In Florida, the investigation of police misconduct is a multi-layered process involving several entities.
The primary responsibility for investigating complaints against law enforcement officers lies with the employing agency of the officer. This could be a local police department, a county sheriff’s office, or a state agency like the Florida Department of Law Enforcement (FDLE). These agencies are required to conduct an internal investigation if they believe an officer has not maintained the minimum standards of certification or has violated moral character standards.
If an officer’s misconduct is sustained by the internal investigation, the findings are forwarded to the Criminal Justice Standards and Training Commission (CJSTC). The CJSTC, overseen by the FDLE, has the authority to discipline an officer’s certification if the officer fails to maintain the standards of certification.
In some cases, a sworn or certified investigator from a separate law enforcement or correctional agency may be requested to conduct the investigation. This can occur when there’s a conflict with having an investigator from the same employing agency conduct the investigation, the employing agency doesn’t have an investigator trained to conduct such investigations, or the agency’s investigator is the subject of, or a witness in, the investigation.
In addition to these internal mechanisms, there are also external oversight bodies. Some cities in Florida, like North Miami, have established Citizens Investigative Boards (CIBs) to provide civilian oversight for misconduct accusations against police officers. The CIBs provide an independent forum where complaints and accusations can be evaluated.
The American Civil Liberties Union (ACLU) of Florida also plays a role in monitoring police practices and advocating for reforms. They receive hundreds of complaints of police misconduct every year.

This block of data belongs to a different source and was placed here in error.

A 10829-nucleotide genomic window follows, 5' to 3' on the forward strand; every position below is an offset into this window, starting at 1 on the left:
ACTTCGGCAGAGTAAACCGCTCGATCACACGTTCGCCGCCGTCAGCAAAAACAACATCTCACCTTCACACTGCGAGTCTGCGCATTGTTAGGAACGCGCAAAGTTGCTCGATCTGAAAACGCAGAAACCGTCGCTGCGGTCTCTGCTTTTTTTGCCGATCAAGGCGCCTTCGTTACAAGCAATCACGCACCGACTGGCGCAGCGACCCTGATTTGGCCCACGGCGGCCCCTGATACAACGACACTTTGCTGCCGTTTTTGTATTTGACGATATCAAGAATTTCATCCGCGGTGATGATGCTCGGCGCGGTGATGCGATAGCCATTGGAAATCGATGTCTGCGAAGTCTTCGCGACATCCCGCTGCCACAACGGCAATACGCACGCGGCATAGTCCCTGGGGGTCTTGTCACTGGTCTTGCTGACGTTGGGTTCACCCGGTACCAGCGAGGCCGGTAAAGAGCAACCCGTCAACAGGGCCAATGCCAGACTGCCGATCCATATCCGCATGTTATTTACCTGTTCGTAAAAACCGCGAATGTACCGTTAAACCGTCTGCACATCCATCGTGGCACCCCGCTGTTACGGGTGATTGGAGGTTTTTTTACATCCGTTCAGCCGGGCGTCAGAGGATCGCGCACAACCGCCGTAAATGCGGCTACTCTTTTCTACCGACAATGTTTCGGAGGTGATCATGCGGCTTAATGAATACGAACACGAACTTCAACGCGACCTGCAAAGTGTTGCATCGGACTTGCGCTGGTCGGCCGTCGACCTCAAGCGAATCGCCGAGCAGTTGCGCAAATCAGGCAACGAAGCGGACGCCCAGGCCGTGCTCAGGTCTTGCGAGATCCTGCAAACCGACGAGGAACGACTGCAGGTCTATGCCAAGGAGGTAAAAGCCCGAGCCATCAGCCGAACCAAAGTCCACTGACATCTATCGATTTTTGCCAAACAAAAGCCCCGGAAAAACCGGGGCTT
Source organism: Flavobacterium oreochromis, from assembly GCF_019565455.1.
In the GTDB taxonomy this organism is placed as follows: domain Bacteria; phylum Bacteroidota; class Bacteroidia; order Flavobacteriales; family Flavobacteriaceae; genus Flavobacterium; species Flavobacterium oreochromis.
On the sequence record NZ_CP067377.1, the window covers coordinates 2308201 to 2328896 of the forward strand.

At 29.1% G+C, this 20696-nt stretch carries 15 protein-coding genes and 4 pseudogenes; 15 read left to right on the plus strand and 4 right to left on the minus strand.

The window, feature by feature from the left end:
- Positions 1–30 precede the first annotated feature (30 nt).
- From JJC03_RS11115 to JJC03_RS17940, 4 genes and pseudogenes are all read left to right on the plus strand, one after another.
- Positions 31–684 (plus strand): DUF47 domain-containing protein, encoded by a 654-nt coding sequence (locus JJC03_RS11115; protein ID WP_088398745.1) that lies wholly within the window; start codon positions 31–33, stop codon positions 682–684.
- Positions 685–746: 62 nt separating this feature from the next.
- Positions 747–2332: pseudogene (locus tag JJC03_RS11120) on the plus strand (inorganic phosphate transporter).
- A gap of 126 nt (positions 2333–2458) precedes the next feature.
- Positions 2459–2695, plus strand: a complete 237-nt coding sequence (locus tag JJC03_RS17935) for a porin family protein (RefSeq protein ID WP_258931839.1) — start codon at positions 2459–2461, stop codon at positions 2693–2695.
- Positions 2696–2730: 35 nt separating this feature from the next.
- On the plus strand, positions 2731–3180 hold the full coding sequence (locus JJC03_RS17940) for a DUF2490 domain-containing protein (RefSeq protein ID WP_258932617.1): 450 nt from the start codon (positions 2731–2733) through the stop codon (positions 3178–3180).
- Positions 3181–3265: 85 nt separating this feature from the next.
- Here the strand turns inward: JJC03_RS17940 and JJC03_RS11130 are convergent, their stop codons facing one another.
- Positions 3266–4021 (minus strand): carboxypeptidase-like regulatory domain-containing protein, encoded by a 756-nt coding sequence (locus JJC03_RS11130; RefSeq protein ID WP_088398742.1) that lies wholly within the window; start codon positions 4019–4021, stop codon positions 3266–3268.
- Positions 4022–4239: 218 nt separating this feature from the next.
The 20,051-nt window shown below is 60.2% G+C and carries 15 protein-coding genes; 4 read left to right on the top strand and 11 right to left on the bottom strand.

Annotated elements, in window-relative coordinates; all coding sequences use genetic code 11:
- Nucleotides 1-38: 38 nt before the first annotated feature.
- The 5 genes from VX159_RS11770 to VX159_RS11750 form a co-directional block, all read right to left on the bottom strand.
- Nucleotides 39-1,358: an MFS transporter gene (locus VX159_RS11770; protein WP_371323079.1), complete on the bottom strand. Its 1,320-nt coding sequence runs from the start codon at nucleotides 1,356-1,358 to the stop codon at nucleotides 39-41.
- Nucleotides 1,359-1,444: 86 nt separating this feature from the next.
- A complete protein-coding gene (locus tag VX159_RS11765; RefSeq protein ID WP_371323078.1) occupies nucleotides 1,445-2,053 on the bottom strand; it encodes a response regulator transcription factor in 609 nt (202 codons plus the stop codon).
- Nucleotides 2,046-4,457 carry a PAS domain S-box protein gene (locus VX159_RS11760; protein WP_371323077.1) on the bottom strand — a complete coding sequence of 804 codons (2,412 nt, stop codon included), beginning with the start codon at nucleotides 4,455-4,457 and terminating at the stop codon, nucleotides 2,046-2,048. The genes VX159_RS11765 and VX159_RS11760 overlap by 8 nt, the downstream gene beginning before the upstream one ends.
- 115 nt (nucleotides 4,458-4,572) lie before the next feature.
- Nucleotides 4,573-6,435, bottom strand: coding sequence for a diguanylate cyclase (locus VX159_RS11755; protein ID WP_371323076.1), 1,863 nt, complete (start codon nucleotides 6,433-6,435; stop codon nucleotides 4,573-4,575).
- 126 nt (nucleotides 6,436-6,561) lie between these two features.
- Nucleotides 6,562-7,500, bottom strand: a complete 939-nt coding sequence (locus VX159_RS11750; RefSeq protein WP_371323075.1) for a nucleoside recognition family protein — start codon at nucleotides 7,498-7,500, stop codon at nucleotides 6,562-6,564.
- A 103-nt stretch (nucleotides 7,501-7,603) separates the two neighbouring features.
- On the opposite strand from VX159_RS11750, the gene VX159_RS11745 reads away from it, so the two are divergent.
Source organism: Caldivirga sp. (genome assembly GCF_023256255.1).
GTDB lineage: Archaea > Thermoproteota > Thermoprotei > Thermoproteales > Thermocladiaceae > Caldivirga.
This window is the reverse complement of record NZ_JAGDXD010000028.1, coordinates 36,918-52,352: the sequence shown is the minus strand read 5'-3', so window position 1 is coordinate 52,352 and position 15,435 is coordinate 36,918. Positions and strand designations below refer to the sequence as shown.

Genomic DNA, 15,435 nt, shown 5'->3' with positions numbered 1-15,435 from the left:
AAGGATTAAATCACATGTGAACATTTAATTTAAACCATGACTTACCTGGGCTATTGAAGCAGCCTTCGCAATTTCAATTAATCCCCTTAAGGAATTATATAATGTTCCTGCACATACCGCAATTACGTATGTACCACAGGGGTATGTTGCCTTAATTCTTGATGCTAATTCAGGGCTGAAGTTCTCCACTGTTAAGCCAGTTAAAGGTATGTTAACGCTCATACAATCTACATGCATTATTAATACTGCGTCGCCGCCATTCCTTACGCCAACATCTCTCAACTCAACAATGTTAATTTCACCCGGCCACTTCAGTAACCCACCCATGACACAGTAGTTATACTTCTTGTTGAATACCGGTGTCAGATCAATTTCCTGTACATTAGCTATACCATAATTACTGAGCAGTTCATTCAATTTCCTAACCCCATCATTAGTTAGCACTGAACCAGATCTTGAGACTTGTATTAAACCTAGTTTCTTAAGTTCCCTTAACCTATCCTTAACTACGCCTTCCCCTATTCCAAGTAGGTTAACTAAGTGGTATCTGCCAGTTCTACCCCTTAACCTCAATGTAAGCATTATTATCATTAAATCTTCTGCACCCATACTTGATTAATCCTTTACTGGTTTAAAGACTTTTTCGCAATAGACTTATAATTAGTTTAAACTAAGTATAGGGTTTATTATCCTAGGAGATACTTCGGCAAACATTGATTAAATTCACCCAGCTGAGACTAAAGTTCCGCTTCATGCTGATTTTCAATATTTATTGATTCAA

However, it’s important to note that a recent proposal in the Florida House of Representatives seeks to give the state control of investigating complaints against law enforcement and correctional officers, taking away authority from local officials. If passed, this bill would also bar local governments from passing ordinances or rules related to investigating complaints about misconduct by law enforcement and correctional officers.
For more information on police oversight and accountability, you may want to explore the following resources:
- The National Association for Civilian Oversight of Law Enforcement (NACOLE) is a non-profit organization that brings together individuals and agencies working to establish or improve oversight of police officers in the United States.
- The Police Assessment Resource Center (PARC) provides resources and expertise to professionals engaged in police oversight and city and police leaders seeking to institute reforms.
- The Florida Department of Law Enforcement (FDLE) provides information on the professional compliance (disciplinary) process for law enforcement officers.
- The ACLU of Florida provides resources and advocacy on issues related to police practices.
Please note that the landscape of police oversight and accountability is continually evolving, and it’s important to stay informed about current laws and proposals in your area.